Why Your Junk Drawer Needs a Super Fat-Busting Diet
I have spoken before about rethinking the need for a junk drawer, but today I want to address perhaps the most important thing you can put in any drawer: open space.
For most of us, it feels unnatural to leave some open space in a drawer, but ask yourself this. Is the purpose of your drawers to hide away as much stuff as possible or to easily find what you want, when you want it? If you chose the first purpose, I can’t help you. You will probably never have enough drawer space. If, however, you chose the second purpose, then I urge you to leave some open space in your drawers.
Open space is not a waste of space. On the contrary, it is your drawer’s most valuable player. Open space means that you don’t have multiple layers, that conceal. Open space means that you can easily see and access what you have. Open space means that your drawers open easily, because they are not packed tight.
Use drawers to set limits. In the photo above, the drawer is dedicated to just back-up writing implements (and just one pair of scissors.) This is plenty. If I get more writing implements, I get rid of them, rather than waste space, stuffing them into another drawer. In a utensil drawer, you might consider keeping duplicate spatulas as back-ups in the basement or getting rid of them entirely. If the spatula is large and awkward and you use it all the time, then maybe it makes more sense stored in a container by the stove.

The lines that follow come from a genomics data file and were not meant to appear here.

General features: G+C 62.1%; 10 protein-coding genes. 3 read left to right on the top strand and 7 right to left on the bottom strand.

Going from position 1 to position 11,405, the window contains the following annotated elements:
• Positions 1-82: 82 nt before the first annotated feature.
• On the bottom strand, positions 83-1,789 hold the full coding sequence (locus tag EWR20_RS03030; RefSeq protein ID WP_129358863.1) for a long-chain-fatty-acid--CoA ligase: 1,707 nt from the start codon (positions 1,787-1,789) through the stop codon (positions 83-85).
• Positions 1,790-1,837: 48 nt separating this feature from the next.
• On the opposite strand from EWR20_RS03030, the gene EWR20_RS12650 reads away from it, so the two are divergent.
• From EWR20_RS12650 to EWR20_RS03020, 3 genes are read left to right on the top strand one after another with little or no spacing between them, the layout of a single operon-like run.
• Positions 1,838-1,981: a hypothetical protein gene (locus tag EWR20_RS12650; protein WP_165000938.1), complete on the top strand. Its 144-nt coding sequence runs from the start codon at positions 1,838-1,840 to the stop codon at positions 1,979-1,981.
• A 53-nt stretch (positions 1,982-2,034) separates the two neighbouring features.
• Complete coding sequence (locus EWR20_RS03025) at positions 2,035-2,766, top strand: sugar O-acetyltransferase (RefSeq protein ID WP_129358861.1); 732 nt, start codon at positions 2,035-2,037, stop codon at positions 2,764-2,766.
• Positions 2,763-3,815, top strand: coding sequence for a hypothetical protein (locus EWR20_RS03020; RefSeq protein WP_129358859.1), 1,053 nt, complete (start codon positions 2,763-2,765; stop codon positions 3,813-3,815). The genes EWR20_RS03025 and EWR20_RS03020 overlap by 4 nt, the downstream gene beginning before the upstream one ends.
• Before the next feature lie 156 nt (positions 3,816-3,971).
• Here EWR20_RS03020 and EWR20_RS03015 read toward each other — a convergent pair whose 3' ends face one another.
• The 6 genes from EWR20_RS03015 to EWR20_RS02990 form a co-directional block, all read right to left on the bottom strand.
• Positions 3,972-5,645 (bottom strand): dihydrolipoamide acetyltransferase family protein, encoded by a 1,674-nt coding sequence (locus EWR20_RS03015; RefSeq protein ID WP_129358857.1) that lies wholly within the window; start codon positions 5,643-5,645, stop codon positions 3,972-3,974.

The point is, it pays to think carefully about what you really need in your drawer and to cut out the fat. Open space is far more valuable than excess stuff.
Do you have any drawers that need a super fat-busting diet?